Hector wrote in to share his MIDI necktie with FLORA NeoPixels, controlled by Pinoccio, Abelton, and Max/MSP.
Internet connected wearable devices are getting more and more common these days. There are many devices available off-the-shelf right now, but there is something special about being able to imagine and create your own. To accomplish this, I truly think the best platform right now is to use a Pinoccio.
Pinoccio is a tiny little Arduino compatible board with Internet and connectivity built right into its DNA. I recently picked a kit up and I’ve been impressed by its ease of use. If you have Arduino experience, you can most definitely program a Pinoccio. It even has a scripting language (bitlash) baked right in, so only if you really need to, you need to go to the Arduino IDE. Moreover, the guys at Pinoccio provide a pretty intuitive web-interface and a Rest API to access your boards remotely from anywhere with Internet access.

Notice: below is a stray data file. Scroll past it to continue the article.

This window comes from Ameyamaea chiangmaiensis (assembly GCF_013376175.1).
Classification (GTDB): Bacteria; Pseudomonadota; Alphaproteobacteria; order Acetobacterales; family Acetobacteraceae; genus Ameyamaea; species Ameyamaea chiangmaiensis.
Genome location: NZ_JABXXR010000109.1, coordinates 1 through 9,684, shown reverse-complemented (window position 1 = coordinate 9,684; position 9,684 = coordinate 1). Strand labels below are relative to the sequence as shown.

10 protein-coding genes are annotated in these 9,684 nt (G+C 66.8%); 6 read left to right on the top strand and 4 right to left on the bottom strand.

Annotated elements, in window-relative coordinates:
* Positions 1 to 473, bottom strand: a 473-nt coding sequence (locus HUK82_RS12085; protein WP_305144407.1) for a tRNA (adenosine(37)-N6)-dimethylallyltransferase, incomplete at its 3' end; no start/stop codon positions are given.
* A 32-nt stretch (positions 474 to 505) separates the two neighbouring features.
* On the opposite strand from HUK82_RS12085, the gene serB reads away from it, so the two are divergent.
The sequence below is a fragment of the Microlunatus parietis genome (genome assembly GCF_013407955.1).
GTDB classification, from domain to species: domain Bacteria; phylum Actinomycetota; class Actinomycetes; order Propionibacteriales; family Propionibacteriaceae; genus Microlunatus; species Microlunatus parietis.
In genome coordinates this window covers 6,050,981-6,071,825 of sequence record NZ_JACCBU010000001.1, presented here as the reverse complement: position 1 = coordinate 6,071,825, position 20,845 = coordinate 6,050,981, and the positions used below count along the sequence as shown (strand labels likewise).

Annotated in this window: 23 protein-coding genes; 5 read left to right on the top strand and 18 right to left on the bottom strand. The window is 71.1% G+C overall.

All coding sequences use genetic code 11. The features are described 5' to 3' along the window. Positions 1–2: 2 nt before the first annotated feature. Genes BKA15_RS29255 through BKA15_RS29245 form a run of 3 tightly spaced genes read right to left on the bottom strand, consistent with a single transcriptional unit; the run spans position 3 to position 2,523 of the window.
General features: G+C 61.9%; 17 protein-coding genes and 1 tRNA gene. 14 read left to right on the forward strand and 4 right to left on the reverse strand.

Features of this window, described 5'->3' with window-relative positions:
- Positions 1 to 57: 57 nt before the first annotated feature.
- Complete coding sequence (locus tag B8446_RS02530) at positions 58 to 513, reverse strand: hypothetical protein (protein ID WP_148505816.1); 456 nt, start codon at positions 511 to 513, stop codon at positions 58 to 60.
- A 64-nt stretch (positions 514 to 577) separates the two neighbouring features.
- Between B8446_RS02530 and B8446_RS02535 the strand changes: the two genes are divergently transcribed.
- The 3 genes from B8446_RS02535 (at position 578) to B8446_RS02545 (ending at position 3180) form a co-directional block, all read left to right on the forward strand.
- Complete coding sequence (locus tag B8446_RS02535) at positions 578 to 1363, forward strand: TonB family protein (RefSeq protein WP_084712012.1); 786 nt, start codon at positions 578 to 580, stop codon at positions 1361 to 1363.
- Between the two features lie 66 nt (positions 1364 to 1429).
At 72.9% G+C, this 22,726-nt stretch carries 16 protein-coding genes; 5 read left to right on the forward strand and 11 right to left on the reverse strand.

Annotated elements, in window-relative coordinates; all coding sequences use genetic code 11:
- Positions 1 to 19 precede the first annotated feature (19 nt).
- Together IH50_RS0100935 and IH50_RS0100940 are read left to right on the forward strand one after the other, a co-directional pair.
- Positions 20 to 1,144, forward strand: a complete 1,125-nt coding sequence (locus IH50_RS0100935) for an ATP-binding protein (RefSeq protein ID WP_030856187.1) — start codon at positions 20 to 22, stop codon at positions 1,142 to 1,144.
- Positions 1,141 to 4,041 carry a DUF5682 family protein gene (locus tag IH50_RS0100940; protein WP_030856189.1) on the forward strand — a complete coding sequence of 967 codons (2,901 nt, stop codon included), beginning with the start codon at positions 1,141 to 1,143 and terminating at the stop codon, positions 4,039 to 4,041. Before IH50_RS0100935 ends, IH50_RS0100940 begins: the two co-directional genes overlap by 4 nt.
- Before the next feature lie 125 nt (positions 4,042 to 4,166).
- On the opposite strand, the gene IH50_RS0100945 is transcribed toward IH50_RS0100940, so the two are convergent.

The next ingredient on this specific recipe is a handful of Adafruit’s awesome Flora NeoPixels. NeoPixels are chainable, individually addressable RGB LED’s with a built-in current driver. Conveniently, the NeoPixel chain only uses 1 digital pin on the Pinoccio, leaving a lot of free room for interacting with other sensors or devices on your project.
To drive the NeoPixel chain with the Pinoccio, I wrote a library that extends the Pinoccio scripting language environment with functions to interact with the pixels right from the web or the API. I’ve made the library available.
Stop breadboarding and soldering – start making immediately! Adafruit’s Circuit Playground is jam-packed with LEDs, sensors, buttons, alligator clip pads and more. Build projects with Circuit Playground in a few minutes with the drag-and-drop MakeCode programming site, learn computer science using the CS Discoveries class on code.org, jump into CircuitPython to learn Python and hardware together, or even use Arduino IDE. Circuit Playground Express is the newest and best Circuit Playground board, with support for MakeCode, CircuitPython, and Arduino. It has a powerful processor, 10 NeoPixels, mini speaker, InfraRed receive and transmit, two buttons, a switch, 14 alligator clip pads, and lots of sensors: capacitive touch, IR proximity, temperature, light, motion and sound. A whole wide world of electronics and coding is waiting for you, and it fits in the palm of your hand.